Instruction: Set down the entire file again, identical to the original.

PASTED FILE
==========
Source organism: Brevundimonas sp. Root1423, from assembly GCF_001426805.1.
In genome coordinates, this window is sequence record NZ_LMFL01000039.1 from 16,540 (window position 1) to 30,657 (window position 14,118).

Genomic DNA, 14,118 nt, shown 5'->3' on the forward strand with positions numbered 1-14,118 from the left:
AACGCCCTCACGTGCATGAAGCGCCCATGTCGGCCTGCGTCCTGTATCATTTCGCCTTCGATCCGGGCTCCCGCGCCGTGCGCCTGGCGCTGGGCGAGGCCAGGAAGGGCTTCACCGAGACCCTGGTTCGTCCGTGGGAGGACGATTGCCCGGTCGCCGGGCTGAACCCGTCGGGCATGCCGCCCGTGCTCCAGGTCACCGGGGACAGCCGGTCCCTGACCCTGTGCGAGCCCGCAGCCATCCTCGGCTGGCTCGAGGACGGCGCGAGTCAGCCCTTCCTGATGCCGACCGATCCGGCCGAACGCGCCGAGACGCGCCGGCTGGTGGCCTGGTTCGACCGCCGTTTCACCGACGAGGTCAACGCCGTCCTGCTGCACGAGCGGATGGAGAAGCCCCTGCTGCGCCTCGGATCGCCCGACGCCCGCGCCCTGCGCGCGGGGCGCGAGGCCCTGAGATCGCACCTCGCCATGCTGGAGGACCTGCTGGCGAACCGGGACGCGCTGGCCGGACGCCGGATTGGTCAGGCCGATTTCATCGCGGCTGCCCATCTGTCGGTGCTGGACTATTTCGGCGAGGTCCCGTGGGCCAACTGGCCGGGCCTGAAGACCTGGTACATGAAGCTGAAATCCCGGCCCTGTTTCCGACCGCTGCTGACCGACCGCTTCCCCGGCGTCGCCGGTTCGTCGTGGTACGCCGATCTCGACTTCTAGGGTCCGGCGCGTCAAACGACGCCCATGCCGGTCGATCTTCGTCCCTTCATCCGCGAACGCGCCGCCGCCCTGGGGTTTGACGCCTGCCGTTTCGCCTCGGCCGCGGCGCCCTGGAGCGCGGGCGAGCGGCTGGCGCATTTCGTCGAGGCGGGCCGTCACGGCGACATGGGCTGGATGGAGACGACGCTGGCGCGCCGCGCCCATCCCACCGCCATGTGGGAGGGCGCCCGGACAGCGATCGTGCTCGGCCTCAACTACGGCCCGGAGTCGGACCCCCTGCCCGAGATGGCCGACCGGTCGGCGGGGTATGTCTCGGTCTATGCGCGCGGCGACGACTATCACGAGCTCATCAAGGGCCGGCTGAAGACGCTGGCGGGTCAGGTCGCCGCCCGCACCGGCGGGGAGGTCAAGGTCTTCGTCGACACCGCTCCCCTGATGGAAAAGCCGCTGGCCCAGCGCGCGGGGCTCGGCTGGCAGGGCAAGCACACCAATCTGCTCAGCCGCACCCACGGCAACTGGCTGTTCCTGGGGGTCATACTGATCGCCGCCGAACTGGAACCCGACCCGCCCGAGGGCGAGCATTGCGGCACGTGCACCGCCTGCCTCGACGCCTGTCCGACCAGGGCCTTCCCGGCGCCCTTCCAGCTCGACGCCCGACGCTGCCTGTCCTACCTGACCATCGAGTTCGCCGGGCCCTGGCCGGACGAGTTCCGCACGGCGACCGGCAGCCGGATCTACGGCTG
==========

Source organism: Brevundimonas sp. Root1423, from assembly GCF_001426805.1.
In genome coordinates, this window is sequence record NZ_LMFL01000039.1 from 16,540 (window position 1) to 30,657 (window position 14,118).

Genomic DNA, 14,118 nt, shown 5'->3' on the forward strand with positions numbered 1-14,118 from the left:
AACGCCCTCACGTGCATGAAGCGCCCATGTCGGCCTGCGTCCTGTATCATTTCGCCTTCGATCCGGGCTCCCGCGCCGTGCGCCTGGCGCTGGGCGAGGCCAGGAAGGGCTTCACCGAGACCCTGGTTCGTCCGTGGGAGGACGATTGCCCGGTCGCCGGGCTGAACCCGTCGGGCATGCCGCCCGTGCTCCAGGTCACCGGGGACAGCCGGTCCCTGACCCTGTGCGAGCCCGCAGCCATCCTCGGCTGGCTCGAGGACGGCGCGAGTCAGCCCTTCCTGATGCCGACCGATCCGGCCGAACGCGCCGAGACGCGCCGGCTGGTGGCCTGGTTCGACCGCCGTTTCACCGACGAGGTCAACGCCGTCCTGCTGCACGAGCGGATGGAGAAGCCCCTGCTGCGCCTCGGATCGCCCGACGCCCGCGCCCTGCGCGCGGGGCGCGAGGCCCTGAGATCGCACCTCGCCATGCTGGAGGACCTGCTGGCGAACCGGGACGCGCTGGCCGGACGCCGGATTGGTCAGGCCGATTTCATCGCGGCTGCCCATCTGTCGGTGCTGGACTATTTCGGCGAGGTCCCGTGGGCCAACTGGCCGGGCCTGAAGACCTGGTACATGAAGCTGAAATCCCGGCCCTGTTTCCGACCGCTGCTGACCGACCGCTTCCCCGGCGTCGCCGGTTCGTCGTGGTACGCCGATCTCGACTTCTAGGGTCCGGCGCGTCAAACGACGCCCATGCCGGTCGATCTTCGTCCCTTCATCCGCGAACGCGCCGCCGCCCTGGGGTTTGACGCCTGCCGTTTCGCCTCGGCCGCGGCGCCCTGGAGCGCGGGCGAGCGGCTGGCGCATTTCGTCGAGGCGGGCCGTCACGGCGACATGGGCTGGATGGAGACGACGCTGGCGCGCCGCGCCCATCCCACCGCCATGTGGGAGGGCGCCCGGACAGCGATCGTGCTCGGCCTCAACTACGGCCCGGAGTCGGACCCCCTGCCCGAGATGGCCGACCGGTCGGCGGGGTATGTCTCGGTCTATGCGCGCGGCGACGACTATCACGAGCTCATCAAGGGCCGGCTGAAGACGCTGGCGGGTCAGGTCGCCGCCCGCACCGGCGGGGAGGTCAAGGTCTTCGTCGACACCGCTCCCCTGATGGAAAAGCCGCTGGCCCAGCGCGCGGGGCTCGGCTGGCAGGGCAAGCACACCAATCTGCTCAGCCGCACCCACGGCAACTGGCTGTTCCTGGGGGTCATACTGATCGCCGCCGAACTGGAACCCGACCCGCCCGAGGGCGAGCATTGCGGCACGTGCACCGCCTGCCTCGACGCCTGTCCGACCAGGGCCTTCCCGGCGCCCTTCCAGCTCGACGCCCGACGCTGCCTGTCCTACCTGACCATCGAGTTCGCCGGGCCCTGGCCGGACGAGTTCCGCACGGCGACCGGCAGCCGGATCTACGGCTG